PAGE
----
Sports supplements: beyond athletic performance


When we hear about supplements like creatine or branch chain amino acids, most of us automatically think of athletes, or body builders, or something similar, but these supplements have many benefits beyond athletic performance.

Did you know that some sports #supplements have benefits beyond sports performance? #saslife Click To Tweet


Creatine is an amino acid that helps supply our cells with energy. It has also been called “the most effective ergogenic nutritional supplement available.” In addition to strength and endurance improvements, research has shown that creatine supplements can enhance recovery and help to prevent injuries, including those that involve the brain. Creatine has been shown to reduce the severity of and enhance recovery from concussion, mild TBI and stroke. Improved cognition, memory and depression are other brain benefits from creatine.

Creatine supplementation can play a big role in heart health. It’s been shown to significantly lower cholesterol, triglycerides and fat accumulation in the liver. It may also help to reduce fibrillation and arrhythmias and improve vessel health. By improving metabolic function, creatine can also lower HbA1c and improve glucose metabolism.

It may also slow tumor growth in some types of cancer, minimize bone and muscle loss in older individuals and improve knee osteoarthritis.

This is quite the wide array of potential benefits, but it does make sense that creatine could impact so many different conditions since it affects the most basic cellular functions. Currently, there is no consensus as far as the dose needed to get these specific benefits and it would likely depend on many factors such as current creatine levels, genetics, disease states and medications.

While creatine supplementation has a long history of safety, those with kidney disease should consult with their health care provider before taking creatine.

Branch Chain Amino Acids

Branch chain amino acids are three of the nine essential amino acids that our body needs to get from food. Supplementing with BCAAs in healthy individuals that are getting adequate protein intake has minimal benefits. However, for those with compromised protein intake, digestion, or absorption or those in a hypermetabolic state, BCAAs might be a helpful addition.

BCAAs are not only necessary for maintaining or growing muscle, they also provide fuel sources for our immune cells and are the building blocks for new immune cells. Studies show that BCAA supplementation can reduce inflammation, enhance immune function, improve wound healing and improve gut health. Clinically, BCAAs have been used in a number of disease states such as liver cirrhosis, renal failure, burns and cancer. BCAAs might also be helpful for maintaining muscle mass during recovery from injury, surgery or in the elderly.

Dose requirements will vary depending on dietary intake and health status but sticking to 1-5 grams daily is generally considered safe. There are concerns that BCAAs might interfere with some medications used to treat Parkinson’s Disease and might have additive effects with certain medications used to treat type 2 diabetes.

L- citrulline

A common ingredient in pre workout supplements, L-citrulline has some potential benefits beyond the gym. L-citrulline is a non-essential amino acid, meaning the body can make it from other amino acids. In the body, L-citrulline is converted to L-arginine which then helps to produce nitric oxide (NO). NO is a vasodilator and helps relax blood vessels, improving blood flow and boosting nutrient and oxygen delivery to cells. Supplementing with L-citrulline boosts NO production better than supplementing with L-arginine. When taken as a supplement, L-arginine is broken down in the intestines and liver before it can boost blood levels, whereas L-citrulline bypasses this step and is converted to L-arginine in the kidneys and boosts blood levels of NO.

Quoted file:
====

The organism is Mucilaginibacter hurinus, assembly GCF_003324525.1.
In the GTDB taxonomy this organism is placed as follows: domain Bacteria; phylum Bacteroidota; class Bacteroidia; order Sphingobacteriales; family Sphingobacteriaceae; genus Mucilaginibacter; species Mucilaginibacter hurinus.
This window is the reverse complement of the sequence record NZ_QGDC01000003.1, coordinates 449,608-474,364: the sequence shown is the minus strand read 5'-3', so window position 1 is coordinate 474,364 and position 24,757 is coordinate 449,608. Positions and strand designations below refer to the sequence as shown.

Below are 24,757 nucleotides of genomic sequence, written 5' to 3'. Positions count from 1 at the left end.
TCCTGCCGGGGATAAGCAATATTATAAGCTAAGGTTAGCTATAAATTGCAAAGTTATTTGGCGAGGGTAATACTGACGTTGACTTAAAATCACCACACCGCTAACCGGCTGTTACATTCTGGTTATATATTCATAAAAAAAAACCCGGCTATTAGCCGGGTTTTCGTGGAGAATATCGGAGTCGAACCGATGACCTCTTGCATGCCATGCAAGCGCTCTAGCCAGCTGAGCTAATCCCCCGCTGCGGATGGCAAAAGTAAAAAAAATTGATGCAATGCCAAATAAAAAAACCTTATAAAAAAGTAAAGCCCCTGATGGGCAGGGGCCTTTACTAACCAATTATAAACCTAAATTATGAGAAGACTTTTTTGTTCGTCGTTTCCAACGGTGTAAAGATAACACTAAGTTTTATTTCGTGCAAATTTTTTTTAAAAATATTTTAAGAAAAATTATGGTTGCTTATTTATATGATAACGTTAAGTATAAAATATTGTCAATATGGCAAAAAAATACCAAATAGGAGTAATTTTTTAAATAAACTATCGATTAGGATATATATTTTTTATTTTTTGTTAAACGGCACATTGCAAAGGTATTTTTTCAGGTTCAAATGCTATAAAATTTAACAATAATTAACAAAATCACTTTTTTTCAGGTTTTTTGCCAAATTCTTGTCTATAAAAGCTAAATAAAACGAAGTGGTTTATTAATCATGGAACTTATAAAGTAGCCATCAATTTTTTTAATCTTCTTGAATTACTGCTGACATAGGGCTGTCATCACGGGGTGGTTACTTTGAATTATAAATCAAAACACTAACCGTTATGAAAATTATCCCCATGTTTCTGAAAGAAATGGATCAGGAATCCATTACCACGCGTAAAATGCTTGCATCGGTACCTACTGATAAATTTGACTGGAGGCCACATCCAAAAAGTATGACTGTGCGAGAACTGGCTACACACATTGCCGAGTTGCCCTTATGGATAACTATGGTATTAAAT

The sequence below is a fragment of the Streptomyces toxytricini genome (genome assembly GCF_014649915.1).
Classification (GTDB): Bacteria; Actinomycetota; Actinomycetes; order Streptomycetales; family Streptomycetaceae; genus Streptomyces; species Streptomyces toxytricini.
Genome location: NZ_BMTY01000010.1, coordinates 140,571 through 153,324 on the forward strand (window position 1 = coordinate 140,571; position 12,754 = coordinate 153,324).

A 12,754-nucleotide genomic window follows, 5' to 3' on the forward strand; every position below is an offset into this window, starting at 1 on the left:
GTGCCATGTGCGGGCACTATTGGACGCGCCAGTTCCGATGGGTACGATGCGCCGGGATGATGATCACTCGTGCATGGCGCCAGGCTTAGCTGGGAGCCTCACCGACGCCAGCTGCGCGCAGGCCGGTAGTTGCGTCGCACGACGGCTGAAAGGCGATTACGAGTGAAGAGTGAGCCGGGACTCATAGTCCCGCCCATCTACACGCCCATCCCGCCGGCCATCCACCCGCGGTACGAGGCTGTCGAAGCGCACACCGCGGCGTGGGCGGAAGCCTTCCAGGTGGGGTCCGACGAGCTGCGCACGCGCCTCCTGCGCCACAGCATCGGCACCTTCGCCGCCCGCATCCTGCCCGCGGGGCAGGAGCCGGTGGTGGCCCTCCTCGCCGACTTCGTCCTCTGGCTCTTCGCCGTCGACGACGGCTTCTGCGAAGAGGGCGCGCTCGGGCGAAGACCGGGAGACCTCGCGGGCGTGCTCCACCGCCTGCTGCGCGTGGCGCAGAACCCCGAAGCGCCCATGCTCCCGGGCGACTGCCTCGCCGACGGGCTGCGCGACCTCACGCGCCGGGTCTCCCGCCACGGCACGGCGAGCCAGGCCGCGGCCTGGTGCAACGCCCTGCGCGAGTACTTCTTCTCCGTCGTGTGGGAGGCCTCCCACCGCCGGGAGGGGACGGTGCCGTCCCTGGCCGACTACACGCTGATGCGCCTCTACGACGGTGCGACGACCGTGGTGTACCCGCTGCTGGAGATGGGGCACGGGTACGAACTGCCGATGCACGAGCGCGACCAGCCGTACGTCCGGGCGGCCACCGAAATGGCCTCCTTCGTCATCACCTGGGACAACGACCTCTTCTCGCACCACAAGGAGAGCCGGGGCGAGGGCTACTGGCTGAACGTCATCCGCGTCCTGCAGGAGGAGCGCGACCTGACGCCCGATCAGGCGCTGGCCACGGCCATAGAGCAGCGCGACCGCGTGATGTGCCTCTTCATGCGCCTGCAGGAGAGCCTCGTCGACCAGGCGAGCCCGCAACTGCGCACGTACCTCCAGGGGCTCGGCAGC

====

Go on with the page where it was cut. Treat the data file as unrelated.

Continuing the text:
NO production naturally diminishes as we age, increasing our risk of hypertension, diabetes and cardiovascular disease. Supplementing with L-citrulline and boosting NO production has been shown to reduce blood pressure, improve wound healing in those with type 2 diabetes and even reduce chronic low-grade inflammation and oxidative stress. In one study, 3 grams of L-citrulline malate reduced pulmonary hypertension by 16%!

Therapeutic dosage seems to range from about 3g per day to 10g per day, and is typically well tolerated, unlike supplementing with L-arginine which can cause significant GI distress at moderate to low doses. There aren’t many food sources of citrulline. Watermelon contains the most at about 1g of citrulline per pound. Fun fact: The botanical name for watermelon is Citrullus lanatas – which is where citrulline got its name.

While these results all sound very impressive, most studies were small and tested only short-term impacts. Please make sure to consult your health care provider before starting any supplements, especially if you are taking medications.


Watermelon Electrolyte Drink

Makes 2 servings
Watermelon is the top food source of L-citrulline.

3 cups chopped watermelon, fresh or frozen
1 cup cold water
1 lime, juiced
¼ tsp salt


  1. Place all ingredients in a blender and blend until smooth.

About Author

Kelly Gehle, MS, RDN, LDN, IFNCP


Kelly is a Nutritionist at the HCC at SAS Institute Inc. in Cary NC. She received her Bachelor of Science degree in Exercise Science from Arizona State University and her Master of Science degree in Nutrition from Bastyr University. She is a Registered Dietitian Nutritionist and an Integrative and Functional Nutrition Certified Practitioner. Her areas of expertise include functional nutrition, health and wellness education, prenatal nutrition, food allergies and intolerances and culinary nutrition.

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